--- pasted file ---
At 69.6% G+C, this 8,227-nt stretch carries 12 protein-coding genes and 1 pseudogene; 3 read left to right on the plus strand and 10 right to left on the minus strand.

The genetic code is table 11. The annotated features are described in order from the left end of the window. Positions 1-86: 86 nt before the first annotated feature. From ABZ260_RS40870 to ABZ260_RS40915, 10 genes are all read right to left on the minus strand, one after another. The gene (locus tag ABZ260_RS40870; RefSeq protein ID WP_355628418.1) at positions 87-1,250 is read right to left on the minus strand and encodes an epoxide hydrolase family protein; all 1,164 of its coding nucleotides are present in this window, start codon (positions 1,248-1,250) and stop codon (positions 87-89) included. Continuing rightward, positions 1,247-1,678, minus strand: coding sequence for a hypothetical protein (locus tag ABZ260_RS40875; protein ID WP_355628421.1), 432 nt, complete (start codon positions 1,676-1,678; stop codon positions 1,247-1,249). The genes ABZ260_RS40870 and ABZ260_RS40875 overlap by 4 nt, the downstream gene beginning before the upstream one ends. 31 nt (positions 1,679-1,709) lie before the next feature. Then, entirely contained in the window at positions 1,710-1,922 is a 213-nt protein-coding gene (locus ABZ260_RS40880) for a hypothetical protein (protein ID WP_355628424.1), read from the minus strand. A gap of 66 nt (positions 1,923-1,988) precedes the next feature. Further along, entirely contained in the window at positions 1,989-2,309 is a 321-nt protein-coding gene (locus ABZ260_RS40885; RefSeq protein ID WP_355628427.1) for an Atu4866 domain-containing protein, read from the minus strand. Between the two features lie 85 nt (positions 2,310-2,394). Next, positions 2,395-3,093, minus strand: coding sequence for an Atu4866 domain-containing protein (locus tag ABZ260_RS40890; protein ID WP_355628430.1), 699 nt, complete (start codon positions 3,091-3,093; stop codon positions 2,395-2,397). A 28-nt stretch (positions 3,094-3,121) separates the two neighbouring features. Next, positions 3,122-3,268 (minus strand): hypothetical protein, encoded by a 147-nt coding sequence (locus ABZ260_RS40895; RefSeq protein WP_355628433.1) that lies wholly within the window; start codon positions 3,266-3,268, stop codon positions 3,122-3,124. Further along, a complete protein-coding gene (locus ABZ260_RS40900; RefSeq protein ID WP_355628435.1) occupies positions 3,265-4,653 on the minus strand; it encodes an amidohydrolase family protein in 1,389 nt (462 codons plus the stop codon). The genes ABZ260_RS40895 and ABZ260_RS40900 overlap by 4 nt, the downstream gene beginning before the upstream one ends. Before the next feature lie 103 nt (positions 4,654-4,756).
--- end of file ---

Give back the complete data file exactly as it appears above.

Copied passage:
At 69.6% G+C, this 8,227-nt stretch carries 12 protein-coding genes and 1 pseudogene; 3 read left to right on the plus strand and 10 right to left on the minus strand.

The genetic code is table 11. The annotated features are described in order from the left end of the window. Positions 1-86: 86 nt before the first annotated feature. From ABZ260_RS40870 to ABZ260_RS40915, 10 genes are all read right to left on the minus strand, one after another. The gene (locus tag ABZ260_RS40870; RefSeq protein ID WP_355628418.1) at positions 87-1,250 is read right to left on the minus strand and encodes an epoxide hydrolase family protein; all 1,164 of its coding nucleotides are present in this window, start codon (positions 1,248-1,250) and stop codon (positions 87-89) included. Continuing rightward, positions 1,247-1,678, minus strand: coding sequence for a hypothetical protein (locus tag ABZ260_RS40875; protein ID WP_355628421.1), 432 nt, complete (start codon positions 1,676-1,678; stop codon positions 1,247-1,249). The genes ABZ260_RS40870 and ABZ260_RS40875 overlap by 4 nt, the downstream gene beginning before the upstream one ends. 31 nt (positions 1,679-1,709) lie before the next feature. Then, entirely contained in the window at positions 1,710-1,922 is a 213-nt protein-coding gene (locus ABZ260_RS40880) for a hypothetical protein (protein ID WP_355628424.1), read from the minus strand. A gap of 66 nt (positions 1,923-1,988) precedes the next feature. Further along, entirely contained in the window at positions 1,989-2,309 is a 321-nt protein-coding gene (locus ABZ260_RS40885; RefSeq protein ID WP_355628427.1) for an Atu4866 domain-containing protein, read from the minus strand. Between the two features lie 85 nt (positions 2,310-2,394). Next, positions 2,395-3,093, minus strand: coding sequence for an Atu4866 domain-containing protein (locus tag ABZ260_RS40890; protein ID WP_355628430.1), 699 nt, complete (start codon positions 3,091-3,093; stop codon positions 2,395-2,397). A 28-nt stretch (positions 3,094-3,121) separates the two neighbouring features. Next, positions 3,122-3,268 (minus strand): hypothetical protein, encoded by a 147-nt coding sequence (locus ABZ260_RS40895; RefSeq protein WP_355628433.1) that lies wholly within the window; start codon positions 3,266-3,268, stop codon positions 3,122-3,124. Further along, a complete protein-coding gene (locus ABZ260_RS40900; RefSeq protein ID WP_355628435.1) occupies positions 3,265-4,653 on the minus strand; it encodes an amidohydrolase family protein in 1,389 nt (462 codons plus the stop codon). The genes ABZ260_RS40895 and ABZ260_RS40900 overlap by 4 nt, the downstream gene beginning before the upstream one ends. Before the next feature lie 103 nt (positions 4,654-4,756).